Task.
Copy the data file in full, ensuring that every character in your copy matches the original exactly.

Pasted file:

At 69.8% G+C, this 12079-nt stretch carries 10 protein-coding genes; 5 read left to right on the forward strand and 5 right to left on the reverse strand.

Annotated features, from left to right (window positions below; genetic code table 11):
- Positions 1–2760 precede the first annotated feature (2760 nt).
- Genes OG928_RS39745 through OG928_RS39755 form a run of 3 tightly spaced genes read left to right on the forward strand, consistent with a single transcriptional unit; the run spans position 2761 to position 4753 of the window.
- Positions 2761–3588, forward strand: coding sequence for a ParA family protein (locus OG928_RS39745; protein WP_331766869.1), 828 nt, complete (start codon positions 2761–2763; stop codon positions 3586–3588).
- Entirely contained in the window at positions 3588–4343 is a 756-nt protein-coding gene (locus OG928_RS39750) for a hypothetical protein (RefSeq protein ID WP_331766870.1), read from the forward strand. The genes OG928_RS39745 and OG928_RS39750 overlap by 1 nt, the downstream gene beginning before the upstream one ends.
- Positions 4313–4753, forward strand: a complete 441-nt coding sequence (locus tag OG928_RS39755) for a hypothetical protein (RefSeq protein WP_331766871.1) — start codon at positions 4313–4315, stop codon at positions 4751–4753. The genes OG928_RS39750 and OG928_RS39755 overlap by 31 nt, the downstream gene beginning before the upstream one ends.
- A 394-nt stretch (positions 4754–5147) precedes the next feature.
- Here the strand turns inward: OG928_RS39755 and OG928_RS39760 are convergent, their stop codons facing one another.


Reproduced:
At 69.8% G+C, this 12079-nt stretch carries 10 protein-coding genes; 5 read left to right on the forward strand and 5 right to left on the reverse strand.

Annotated features, from left to right (window positions below; genetic code table 11):
- Positions 1–2760 precede the first annotated feature (2760 nt).
- Genes OG928_RS39745 through OG928_RS39755 form a run of 3 tightly spaced genes read left to right on the forward strand, consistent with a single transcriptional unit; the run spans position 2761 to position 4753 of the window.
- Positions 2761–3588, forward strand: coding sequence for a ParA family protein (locus OG928_RS39745; protein WP_331766869.1), 828 nt, complete (start codon positions 2761–2763; stop codon positions 3586–3588).
- Entirely contained in the window at positions 3588–4343 is a 756-nt protein-coding gene (locus OG928_RS39750) for a hypothetical protein (RefSeq protein ID WP_331766870.1), read from the forward strand. The genes OG928_RS39745 and OG928_RS39750 overlap by 1 nt, the downstream gene beginning before the upstream one ends.
- Positions 4313–4753, forward strand: a complete 441-nt coding sequence (locus tag OG928_RS39755) for a hypothetical protein (RefSeq protein WP_331766871.1) — start codon at positions 4313–4315, stop codon at positions 4751–4753. The genes OG928_RS39750 and OG928_RS39755 overlap by 31 nt, the downstream gene beginning before the upstream one ends.
- A 394-nt stretch (positions 4754–5147) precedes the next feature.
- Here the strand turns inward: OG928_RS39755 and OG928_RS39760 are convergent, their stop codons facing one another.